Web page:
FTC Issues Warning to Replacement Window Manufacturers and Glass ManufacturerSeptember 5th, 2012 by Editor
The Federal Trade Commission (FTC) has warned 14 window manufacturers and one window glass manufacturer that they may be making unsupported energy savings claims for replacement windows. This is not the first time the FTC and window companies have been in the news in recent months. Earlier this year, five window companies settled with the FTC over deceptive energy efficiency and cost claims. A statement issued by the FTC says the warning letters “are part of an FTC effort to ensure that environmental marketing is truthful and based on solid scientific evidence.” Some of those companies talked to DWM magazine today to offer their views on the warnings.
The letters were sent to glass manufacturer Cardinal Glass Industries and window manufacturers Acadia Windows & Doors Inc., Nationwide Window & Siding Corp., Newpro, Pace Window & Door Corp., Pal Windows, Ringer Windows, Sierra Pacific Windows, SureGuard Windows, SwissShade & Security Inc., Thompson Creek Window Company, Value Windows & Doors, Vytex Windows, Weather Shield (and its glassmaking component), and West Window Corp.
Each letter states that the FTC reviewed the company’s website and found claims similar to those challenged in administrative complaints the FTC filed earlier this year against those five window companies. The warning letters highlight claims that consumers will save more than 30 percent on their energy or heating and cooling bills by installing replacement windows.
“The FTC has asked that we review our heating and cooling savings claims,” says Bowie Neumayer, vice president of sales and marketing for Cardinal IG. “Our data was generated from nine test houses in three regions. We are communicating with the FTC and expect to have this cleared up.”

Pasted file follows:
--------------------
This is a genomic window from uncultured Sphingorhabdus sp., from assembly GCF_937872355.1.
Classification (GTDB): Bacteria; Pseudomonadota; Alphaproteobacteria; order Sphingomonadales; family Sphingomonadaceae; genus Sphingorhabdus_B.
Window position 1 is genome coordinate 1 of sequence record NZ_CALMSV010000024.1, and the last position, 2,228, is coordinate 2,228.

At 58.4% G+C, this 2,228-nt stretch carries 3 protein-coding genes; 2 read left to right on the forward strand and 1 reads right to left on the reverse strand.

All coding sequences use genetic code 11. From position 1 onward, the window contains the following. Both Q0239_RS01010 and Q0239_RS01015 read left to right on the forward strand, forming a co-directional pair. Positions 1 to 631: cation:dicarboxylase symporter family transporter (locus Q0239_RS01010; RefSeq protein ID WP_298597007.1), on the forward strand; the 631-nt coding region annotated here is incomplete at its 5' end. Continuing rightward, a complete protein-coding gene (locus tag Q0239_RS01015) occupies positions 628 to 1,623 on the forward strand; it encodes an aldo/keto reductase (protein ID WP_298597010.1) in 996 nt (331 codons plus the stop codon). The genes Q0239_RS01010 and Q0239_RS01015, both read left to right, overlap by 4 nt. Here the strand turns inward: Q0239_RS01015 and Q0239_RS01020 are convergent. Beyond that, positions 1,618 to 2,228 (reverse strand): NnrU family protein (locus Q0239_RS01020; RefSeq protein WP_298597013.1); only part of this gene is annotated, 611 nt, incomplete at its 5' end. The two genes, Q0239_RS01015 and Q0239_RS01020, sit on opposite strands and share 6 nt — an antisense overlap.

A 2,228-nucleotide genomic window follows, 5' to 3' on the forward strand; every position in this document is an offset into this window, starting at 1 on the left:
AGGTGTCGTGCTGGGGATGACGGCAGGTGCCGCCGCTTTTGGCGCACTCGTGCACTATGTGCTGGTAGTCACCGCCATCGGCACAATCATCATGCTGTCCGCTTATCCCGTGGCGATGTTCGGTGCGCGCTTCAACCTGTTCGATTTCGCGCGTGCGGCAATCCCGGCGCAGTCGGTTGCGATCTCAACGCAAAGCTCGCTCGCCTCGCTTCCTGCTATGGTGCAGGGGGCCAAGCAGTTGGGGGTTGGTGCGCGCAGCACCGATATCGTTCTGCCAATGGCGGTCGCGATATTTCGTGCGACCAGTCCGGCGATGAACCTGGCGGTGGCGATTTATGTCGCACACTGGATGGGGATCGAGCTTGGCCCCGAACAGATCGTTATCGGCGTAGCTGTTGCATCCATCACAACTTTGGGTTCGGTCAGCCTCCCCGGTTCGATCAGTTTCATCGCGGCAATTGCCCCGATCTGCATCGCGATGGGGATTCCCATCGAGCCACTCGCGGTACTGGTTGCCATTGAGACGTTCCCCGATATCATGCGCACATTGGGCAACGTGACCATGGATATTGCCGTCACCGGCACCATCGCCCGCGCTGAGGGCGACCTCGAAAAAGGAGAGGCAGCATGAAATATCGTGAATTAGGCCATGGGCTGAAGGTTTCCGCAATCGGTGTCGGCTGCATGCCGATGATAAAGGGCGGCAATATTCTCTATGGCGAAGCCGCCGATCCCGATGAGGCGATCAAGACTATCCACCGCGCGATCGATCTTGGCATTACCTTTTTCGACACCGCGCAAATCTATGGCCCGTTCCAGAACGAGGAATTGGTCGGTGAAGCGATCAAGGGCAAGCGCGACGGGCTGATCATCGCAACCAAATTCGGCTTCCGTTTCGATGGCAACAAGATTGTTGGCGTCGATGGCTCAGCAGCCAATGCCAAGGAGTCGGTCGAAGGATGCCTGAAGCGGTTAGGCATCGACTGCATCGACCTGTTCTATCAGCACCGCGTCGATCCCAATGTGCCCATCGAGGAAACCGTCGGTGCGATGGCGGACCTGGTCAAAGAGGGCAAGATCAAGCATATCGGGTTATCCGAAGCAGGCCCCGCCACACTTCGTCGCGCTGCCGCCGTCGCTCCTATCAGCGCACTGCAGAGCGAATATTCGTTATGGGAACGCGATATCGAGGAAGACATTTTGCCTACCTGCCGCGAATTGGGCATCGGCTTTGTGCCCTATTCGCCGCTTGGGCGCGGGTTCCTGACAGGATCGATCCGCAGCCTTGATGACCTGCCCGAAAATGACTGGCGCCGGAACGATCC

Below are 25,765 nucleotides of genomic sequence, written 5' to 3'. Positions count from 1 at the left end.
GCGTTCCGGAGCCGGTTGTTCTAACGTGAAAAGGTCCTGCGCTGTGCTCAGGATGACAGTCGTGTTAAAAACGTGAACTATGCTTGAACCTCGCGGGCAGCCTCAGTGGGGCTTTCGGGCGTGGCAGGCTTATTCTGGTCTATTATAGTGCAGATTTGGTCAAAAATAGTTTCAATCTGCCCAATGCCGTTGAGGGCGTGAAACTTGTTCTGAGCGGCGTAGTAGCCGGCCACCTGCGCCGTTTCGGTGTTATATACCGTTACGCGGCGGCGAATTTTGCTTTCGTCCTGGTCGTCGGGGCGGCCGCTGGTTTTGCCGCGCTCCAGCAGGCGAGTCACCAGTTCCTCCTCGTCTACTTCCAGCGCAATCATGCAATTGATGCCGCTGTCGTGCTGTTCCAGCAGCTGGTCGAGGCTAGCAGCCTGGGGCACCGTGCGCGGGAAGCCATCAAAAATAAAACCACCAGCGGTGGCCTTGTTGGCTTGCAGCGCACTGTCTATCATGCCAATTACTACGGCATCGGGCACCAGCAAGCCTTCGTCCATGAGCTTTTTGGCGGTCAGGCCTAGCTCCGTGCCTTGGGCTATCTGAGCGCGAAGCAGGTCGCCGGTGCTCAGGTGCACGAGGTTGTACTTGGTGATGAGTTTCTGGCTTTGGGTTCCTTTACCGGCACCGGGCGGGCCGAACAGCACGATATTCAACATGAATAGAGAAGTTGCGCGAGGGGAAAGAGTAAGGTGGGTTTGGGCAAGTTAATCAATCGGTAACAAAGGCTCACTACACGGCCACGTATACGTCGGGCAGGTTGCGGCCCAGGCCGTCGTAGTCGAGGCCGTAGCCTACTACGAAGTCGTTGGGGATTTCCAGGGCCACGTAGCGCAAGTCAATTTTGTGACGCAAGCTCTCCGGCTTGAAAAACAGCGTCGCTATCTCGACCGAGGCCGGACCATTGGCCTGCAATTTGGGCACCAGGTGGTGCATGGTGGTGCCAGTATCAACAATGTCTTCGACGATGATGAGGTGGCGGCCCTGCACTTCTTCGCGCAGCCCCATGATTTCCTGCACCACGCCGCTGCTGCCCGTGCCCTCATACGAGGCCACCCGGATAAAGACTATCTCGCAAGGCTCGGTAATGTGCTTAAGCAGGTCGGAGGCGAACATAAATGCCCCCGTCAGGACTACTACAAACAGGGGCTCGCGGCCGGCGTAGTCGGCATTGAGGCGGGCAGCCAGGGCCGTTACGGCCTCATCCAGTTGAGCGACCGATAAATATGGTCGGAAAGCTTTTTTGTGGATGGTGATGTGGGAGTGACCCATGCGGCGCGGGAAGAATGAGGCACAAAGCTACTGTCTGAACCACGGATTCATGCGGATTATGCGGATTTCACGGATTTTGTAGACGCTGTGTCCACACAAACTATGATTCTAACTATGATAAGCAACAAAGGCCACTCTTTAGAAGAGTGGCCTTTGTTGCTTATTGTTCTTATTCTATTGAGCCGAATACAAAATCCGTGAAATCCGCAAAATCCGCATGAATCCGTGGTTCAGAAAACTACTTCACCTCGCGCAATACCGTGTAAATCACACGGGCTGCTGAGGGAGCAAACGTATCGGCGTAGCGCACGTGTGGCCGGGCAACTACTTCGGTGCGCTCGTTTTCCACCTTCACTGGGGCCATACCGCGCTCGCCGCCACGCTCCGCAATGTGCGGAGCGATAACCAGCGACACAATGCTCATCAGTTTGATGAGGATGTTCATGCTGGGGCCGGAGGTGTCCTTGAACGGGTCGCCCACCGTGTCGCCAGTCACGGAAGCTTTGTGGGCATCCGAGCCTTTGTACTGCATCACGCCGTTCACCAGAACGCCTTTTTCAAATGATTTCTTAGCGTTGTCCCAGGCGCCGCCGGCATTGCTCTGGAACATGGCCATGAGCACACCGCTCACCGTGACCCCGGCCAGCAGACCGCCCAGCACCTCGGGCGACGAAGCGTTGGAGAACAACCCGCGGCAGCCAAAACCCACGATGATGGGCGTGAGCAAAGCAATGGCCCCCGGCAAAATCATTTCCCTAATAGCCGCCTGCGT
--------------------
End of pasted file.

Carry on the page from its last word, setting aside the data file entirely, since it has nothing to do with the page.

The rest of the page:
Greg Ringer, president, Ringer Windows, based in Pflugerville, Texas, disagrees with the FTC’s decision, but took down the language the FTC cited, nonetheless.
“We completely disagreed with what they said as we think we properly qualified the claims on our website but that wasn’t good enough [for the FTC],” he says. “We decided it wasn’t worth fighting the federal government so we voluntarily took everything down they didn’t like.”
He adds that the FTC’s reasoning is that many consumers may not look at the disclaimers.
“It’s not an integral part of our strategy for selling windows anyway so we decided to take it down instead of fighting,” adds Ringer. “If that was our whole selling strategy maybe it would have been different but it’s not. We know on average what clients tell us they save.”
Harry Fahl, sales and marketing representative, Acadia Windows and Doors, in Baltimore, Md., also said he removed the statements from the website after receiving the FTC letter.
“We received a warning from the FTC about a single line comment on our website regarding energy savings our clients were achieving. The statement was removed,” he says.
The same goes for West Window based in Martinsville, Va., says its president Don Hodges, who says the letter from the FTC was a surprise. The item in question was a statement included in a brochure produced by Cardinal that was on West Window’s website.
“The literature said that energy bills could be reduced by one third. We have taken if off and are moving on,” says Hodges. “We are a Cardinal customer and they are an excellent supplier.”
“We support any agency that is investigating industry claims to be fair and accurate when presenting to a consumer,” adds Steven Abramson, president of New York-based Pace Windows.
The FTC letters also state that the commission has made no determination whether the companies are violating the law, but urge the recipients to review their marketing materials and keep in mind that they must:
• Back energy-saving claims with scientific evidence;
• Be specific about the type of savings consumers can expect;
• Avoid deception when making “up-to” claims;
• Avoid deception when selecting home characteristics for modeling;
• Clearly and prominently disclose any assumptions;
• Exercise care in using testimonials or “case studies;” and
• Realize they may be liable for misleading or unsubstantiated claims made to dealers or retailers, in addition to claims made directly to consumers.